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'America's Got Talent' recap: Tough decisions

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It’s not something I would have considered two months ago, when this show was first unleashed on the American public, but all that time we’ve spent with certain contestant suddenly makes the decision of who goes on, well, difficult. Each of the remaining 20 acts has performed three times now, and we’ve gotten to see their journey (or at least parts) and get to know them as people — people devoted to their dreams, people for whom this show is the biggest deal possible. And people I sort of like.

Really! I had the opportunity to speak to all 20 semifinalists over the past four weeks, learning about their struggles and triumphs, their goals for the future, and the sort of unrelenting optimism that has guided them this far. The producers got it wrong when they decided David Hasselhoff was the most important part of their show — he’s a buffoon (you knew this already) and a sad counterpoint to the talented people on stage performing for his judgment. It’s ridiculous to have to say this, but they’re the ones we should be watching.

First to perform was Acrodunk, who managed to improve on their already spectacular quarterfinal appearance with a somehow more energetic routine. It had fire! Hoops of it! More than any other group on the show, I think, these guys represent a real professionalism that’s hard to match. They should be a lock for the finals.

But maybe the Texas Tenors are, too? The opera-country mixologists opted for a ballad tonight, lending the song an appropriate amount of playfulness while staying tight and harmonious throughout. Maybe not “brilliant” as all three judges agreed, but definitely charming. Sharon’s crush on blondie will be good to them in the votes, I’m sure.

Paradizo Dance lightened things up a bit after their “Halo” performance in the quarterfinals, opting instead for a fun routine set to the Smash Mouth version of “I’m a Believer.” It felt…off at times, as the judges noted, but still had that effortless acrobatic quality that’s made them such a great act to watch. They look like they could pull off anything, really. It’s not clear to me if they’ll make the finals, but I think that given another chance they could really knock it out of the park.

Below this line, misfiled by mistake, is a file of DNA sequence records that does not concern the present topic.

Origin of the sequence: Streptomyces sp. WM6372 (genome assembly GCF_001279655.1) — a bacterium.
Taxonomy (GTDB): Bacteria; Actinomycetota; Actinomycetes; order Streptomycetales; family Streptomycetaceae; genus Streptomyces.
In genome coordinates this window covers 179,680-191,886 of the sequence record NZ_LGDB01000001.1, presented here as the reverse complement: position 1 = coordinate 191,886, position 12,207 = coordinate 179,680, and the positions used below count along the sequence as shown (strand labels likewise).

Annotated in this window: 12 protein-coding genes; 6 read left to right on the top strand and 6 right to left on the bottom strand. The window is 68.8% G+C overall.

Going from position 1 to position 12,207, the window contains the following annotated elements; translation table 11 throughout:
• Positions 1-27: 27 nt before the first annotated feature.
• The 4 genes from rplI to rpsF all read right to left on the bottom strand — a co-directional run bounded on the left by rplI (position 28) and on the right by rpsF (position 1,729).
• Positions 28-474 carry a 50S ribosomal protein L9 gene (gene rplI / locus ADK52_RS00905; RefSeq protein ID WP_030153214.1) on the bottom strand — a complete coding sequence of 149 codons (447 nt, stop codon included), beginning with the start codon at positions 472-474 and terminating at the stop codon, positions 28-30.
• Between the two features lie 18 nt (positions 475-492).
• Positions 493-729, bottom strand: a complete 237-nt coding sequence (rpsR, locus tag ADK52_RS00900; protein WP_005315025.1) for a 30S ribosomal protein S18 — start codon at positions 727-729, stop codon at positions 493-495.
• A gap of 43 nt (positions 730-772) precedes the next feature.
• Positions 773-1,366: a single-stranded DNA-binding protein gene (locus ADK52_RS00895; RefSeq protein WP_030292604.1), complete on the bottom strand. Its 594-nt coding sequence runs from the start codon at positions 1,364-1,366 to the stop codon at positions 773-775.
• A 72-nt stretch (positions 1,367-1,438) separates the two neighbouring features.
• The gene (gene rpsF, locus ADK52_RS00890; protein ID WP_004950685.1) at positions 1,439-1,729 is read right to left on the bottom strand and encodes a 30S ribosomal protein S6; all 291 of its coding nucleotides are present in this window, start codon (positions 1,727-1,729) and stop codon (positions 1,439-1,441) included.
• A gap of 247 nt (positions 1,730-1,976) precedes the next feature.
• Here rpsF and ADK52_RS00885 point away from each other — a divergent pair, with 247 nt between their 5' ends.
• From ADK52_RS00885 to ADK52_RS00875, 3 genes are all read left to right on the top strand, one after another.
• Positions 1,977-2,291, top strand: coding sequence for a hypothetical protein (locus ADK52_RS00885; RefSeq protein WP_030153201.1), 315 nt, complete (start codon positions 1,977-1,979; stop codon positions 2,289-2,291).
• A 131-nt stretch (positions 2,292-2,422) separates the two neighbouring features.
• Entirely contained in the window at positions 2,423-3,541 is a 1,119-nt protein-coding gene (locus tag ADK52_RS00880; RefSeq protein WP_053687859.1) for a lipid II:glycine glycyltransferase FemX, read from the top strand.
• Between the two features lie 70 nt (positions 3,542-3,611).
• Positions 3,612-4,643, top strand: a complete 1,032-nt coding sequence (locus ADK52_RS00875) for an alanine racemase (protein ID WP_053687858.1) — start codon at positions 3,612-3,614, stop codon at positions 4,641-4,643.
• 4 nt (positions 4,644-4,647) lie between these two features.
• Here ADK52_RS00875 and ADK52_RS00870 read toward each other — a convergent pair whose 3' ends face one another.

Next up was Drew Thomas Magic, who drew from the “disappearing girls” well once more and bored the judges with what is, at this point, sort of a repetitive routine. Illusions are tough — the whole “variations on a theme” approach that might work in another medium doesn’t go over as well here. People demand NEW, and get bored when you can’t deliver. All that changed here was the “daddy” story…which was just kind of uncomfortable with the busty assistants.

Most surprising for me were Tony Hoard & Rory, who I was expecting to trip up in a big way after their quarterfinal performance. They didn’t, and actually managed to improve on their audition with a lively act that took advantage of both the stage and backup dancers in an unexpected way. The two of them have more polish than perhaps given credit for in the last round. Of course, it’s hard not to root for a guy who was FIRED FROM HIS JOB for continuing to appear on the show. That’s a major sacrifice in pursuit of a dream, and one to which you can only tip your hat.